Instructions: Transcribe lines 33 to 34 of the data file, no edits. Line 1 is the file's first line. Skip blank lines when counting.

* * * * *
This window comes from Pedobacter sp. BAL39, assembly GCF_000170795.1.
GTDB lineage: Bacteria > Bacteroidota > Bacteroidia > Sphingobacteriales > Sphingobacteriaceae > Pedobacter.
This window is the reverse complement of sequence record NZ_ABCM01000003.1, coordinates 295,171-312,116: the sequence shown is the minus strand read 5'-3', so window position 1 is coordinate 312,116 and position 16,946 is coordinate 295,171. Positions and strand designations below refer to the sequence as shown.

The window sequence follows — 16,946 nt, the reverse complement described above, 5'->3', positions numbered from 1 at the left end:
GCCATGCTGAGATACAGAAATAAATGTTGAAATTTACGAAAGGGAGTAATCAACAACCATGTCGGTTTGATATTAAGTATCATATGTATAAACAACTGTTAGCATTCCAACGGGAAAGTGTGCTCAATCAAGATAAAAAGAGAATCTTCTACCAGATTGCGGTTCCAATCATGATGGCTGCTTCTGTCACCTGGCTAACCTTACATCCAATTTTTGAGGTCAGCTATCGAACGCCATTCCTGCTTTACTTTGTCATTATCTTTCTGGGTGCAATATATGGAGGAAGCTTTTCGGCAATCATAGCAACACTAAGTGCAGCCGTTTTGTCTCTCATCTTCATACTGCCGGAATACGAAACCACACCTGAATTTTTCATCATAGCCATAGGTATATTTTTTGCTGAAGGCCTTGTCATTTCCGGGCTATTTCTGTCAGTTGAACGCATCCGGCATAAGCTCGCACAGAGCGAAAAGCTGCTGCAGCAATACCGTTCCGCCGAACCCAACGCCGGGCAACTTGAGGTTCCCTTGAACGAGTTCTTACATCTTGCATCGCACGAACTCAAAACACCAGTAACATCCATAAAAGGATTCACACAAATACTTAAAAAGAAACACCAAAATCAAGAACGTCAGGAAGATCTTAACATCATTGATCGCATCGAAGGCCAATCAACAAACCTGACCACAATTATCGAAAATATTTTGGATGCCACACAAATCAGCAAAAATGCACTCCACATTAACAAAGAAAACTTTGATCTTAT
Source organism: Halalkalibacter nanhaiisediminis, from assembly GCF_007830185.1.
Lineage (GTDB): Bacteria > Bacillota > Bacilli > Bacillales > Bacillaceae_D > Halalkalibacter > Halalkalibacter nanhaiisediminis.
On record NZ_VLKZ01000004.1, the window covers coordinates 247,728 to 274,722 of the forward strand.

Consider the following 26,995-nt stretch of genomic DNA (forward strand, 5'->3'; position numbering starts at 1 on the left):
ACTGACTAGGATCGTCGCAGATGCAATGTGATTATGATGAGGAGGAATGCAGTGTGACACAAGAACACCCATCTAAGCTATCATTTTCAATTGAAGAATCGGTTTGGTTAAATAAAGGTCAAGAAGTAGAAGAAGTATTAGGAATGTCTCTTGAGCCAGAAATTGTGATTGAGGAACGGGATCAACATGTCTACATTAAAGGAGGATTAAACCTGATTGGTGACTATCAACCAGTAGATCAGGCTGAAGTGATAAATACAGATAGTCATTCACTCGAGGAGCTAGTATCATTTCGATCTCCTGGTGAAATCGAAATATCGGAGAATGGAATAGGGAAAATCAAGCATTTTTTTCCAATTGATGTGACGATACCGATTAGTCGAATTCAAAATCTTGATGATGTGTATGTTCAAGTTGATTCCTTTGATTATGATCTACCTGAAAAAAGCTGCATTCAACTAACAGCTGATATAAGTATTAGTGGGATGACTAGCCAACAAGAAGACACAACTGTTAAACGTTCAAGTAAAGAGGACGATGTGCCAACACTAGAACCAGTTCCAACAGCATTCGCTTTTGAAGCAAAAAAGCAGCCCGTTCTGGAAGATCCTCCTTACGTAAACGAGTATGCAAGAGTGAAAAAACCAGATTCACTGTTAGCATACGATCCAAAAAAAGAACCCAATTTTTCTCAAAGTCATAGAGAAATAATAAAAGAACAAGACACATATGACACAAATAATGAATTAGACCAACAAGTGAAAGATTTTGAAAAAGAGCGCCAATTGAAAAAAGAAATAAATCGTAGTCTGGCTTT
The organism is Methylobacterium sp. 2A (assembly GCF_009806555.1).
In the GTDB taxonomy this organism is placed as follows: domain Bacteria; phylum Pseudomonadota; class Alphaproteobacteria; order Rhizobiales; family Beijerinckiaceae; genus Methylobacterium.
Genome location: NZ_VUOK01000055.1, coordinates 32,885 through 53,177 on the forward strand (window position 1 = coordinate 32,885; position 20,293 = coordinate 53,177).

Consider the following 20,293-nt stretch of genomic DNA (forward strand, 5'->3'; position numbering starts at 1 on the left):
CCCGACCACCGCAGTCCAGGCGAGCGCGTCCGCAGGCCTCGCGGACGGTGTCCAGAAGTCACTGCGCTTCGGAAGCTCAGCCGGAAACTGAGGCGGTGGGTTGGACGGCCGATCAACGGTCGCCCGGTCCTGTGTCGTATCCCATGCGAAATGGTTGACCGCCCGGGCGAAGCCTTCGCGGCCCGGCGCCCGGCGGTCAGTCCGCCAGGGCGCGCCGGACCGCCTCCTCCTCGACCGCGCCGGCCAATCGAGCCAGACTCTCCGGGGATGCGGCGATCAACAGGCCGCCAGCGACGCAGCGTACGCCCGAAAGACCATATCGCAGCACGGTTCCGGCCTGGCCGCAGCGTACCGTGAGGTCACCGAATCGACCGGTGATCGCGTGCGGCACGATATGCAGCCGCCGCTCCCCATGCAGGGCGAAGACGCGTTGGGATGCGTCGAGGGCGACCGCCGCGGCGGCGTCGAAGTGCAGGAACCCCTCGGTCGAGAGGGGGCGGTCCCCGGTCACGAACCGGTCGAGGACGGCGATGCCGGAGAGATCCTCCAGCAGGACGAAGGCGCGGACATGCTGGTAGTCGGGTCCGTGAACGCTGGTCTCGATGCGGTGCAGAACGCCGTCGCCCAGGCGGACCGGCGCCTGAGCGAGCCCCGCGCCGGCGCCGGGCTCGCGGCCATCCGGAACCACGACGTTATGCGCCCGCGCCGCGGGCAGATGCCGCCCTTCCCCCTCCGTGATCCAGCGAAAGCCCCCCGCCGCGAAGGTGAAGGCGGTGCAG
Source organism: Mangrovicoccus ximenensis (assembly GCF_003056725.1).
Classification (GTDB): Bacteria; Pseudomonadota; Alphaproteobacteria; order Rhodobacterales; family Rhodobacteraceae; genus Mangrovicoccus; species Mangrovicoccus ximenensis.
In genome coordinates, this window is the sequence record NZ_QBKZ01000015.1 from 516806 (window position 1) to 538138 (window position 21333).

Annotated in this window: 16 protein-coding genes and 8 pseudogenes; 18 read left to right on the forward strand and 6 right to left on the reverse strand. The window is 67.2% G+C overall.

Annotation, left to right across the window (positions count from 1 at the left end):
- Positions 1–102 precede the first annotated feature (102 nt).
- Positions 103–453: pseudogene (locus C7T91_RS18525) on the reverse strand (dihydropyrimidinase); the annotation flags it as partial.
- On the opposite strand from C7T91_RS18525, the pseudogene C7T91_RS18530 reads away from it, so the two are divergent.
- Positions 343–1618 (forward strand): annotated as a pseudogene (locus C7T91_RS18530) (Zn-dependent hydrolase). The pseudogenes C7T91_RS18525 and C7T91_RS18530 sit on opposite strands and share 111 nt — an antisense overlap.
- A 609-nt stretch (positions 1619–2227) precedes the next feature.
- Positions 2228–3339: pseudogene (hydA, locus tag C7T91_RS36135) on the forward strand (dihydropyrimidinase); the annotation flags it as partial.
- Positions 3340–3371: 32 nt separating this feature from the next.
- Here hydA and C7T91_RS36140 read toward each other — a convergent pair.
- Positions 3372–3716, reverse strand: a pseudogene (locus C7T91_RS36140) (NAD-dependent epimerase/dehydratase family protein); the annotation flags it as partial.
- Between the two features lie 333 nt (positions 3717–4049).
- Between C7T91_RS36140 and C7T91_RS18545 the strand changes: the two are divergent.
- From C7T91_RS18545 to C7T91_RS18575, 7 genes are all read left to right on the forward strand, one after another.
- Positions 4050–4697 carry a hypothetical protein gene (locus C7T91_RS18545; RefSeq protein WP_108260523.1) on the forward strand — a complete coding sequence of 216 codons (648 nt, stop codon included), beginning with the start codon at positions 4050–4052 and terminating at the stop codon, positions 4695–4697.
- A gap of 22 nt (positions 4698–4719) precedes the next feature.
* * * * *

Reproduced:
- Positions 4050–4697 carry a hypothetical protein gene (locus C7T91_RS18545; RefSeq protein WP_108260523.1) on the forward strand — a complete coding sequence of 216 codons (648 nt, stop codon included), beginning with the start codon at positions 4050–4052 and terminating at the stop codon, positions 4695–4697.
- A gap of 22 nt (positions 4698–4719) precedes the next feature.